Loneliness kills. I checked out a ton of research on this - completed from 1908 to 2014, where the experts found that people that were lonely or socially isolated had a 30% higher chance of dying than those who had regular social contact. Some surveys showed how it can kill more people than obesity and we can all see the obese all around us - they are easy to spot ( especially when they block out the sun - ha ha ) but a lonely person is hard to spot, hard to see and hard to tell who is suffering and who is desperate for just a friendly gesture from a kind and thoughtful friend or even stranger.
My Mother when she was in her 70's use to shop every day and when I asked why she did not do one big shop once a week, replied that if she did she would not get to see anyone at all - all day - and spoke to no one at all - all day and that at least by shopping she saw and spoke to people.
I often wondered why some elderly people took so long in the queue at Tesco - chattering away to the woman on the till.
My Mother use to like it when there was a period I was not working and would pop over in the evenings and just sit and watch telly with her. We didn't really chat much although she would interupt the programme with trying to make conversation and I never really understood that she just wanted to talk with someone. She had had an amazing life in show business as a singer and as a fashion model and I wish I had taken more time to talk to her about it all. When I did - by then, dementia had kicked in and it was a bit too late but even when in a Care Home alone in her room, disabled and unable to even get out of bed and where even to take a pee meant asking for help, she loved me visiting even though half the time she didn't even know I was there.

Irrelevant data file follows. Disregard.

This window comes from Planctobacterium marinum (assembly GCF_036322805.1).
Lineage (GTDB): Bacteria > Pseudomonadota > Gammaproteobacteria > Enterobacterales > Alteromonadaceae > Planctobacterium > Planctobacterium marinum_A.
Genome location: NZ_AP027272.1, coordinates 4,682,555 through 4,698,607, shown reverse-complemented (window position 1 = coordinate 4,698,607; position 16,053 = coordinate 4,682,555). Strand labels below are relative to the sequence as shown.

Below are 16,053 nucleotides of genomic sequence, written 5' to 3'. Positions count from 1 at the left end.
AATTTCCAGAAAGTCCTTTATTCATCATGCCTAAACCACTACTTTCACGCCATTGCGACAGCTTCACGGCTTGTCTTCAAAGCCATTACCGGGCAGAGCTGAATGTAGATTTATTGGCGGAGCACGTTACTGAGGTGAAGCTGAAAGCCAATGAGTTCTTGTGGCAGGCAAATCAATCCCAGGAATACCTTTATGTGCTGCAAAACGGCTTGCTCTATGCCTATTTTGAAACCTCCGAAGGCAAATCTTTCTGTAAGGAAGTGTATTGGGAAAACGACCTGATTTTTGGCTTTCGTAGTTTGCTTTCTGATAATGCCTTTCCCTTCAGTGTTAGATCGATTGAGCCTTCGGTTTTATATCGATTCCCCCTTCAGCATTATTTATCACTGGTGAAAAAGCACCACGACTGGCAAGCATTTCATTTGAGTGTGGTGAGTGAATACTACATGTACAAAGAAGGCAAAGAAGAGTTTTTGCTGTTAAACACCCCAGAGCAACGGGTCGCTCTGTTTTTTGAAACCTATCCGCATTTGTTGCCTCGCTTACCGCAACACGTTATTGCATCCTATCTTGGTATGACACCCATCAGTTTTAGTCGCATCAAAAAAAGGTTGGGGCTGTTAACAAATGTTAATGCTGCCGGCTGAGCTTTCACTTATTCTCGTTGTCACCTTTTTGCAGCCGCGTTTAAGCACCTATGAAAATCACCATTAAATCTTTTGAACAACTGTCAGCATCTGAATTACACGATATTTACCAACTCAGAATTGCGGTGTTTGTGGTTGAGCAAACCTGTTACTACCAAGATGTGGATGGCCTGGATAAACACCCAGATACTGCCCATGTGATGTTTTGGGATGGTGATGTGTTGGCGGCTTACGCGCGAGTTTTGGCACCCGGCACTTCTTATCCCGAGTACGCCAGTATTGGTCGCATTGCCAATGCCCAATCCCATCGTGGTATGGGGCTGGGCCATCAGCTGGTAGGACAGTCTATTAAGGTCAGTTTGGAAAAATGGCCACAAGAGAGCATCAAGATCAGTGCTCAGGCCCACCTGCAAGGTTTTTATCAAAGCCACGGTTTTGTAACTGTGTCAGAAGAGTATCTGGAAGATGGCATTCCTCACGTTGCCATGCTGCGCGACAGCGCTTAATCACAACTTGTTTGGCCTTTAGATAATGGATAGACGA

As people get old, the need for young energy around them helps keep them young.
Many gay men will be / are lonely as they grow old, as friends die off and without a partner / wife and-or kids/grandkids, ( which a large percentage of gay men do actually have - at least from within the older generation who had to hide their sexuality so got married - had kids and lived the 'straight' lifestyle even though secretly gay ) it can be isolating. On the LGBTQ scene old gay men are often pushed aside and ignored, and unless richer than God - this will be most of us as the young generation just see us as old fools. This reminds me of the young man talking to the old man asking how the old guys generation managed to live without the mobile phone, lap top, internet, skype, google, Facebook and all the social media we have today - and the old boy responded ' My generation was inventing it, dear.'
Young people generally haven't a clue how important it is to be with the elderly as there is much they can learn.
Various researches into loneliness all show that life expectancy is reduced for those who miss the contact of others and it can be dramatically so.
This recent lockdown - where billions globally were shut away at home with little contact with anyone, must have caused so much mental health deterioration within peoples psyche that - sadly - the pandemic may have caused hundreds of thousands of deaths so far, but the strain on many peoples emotion life will have done a great deal more harm than many realise.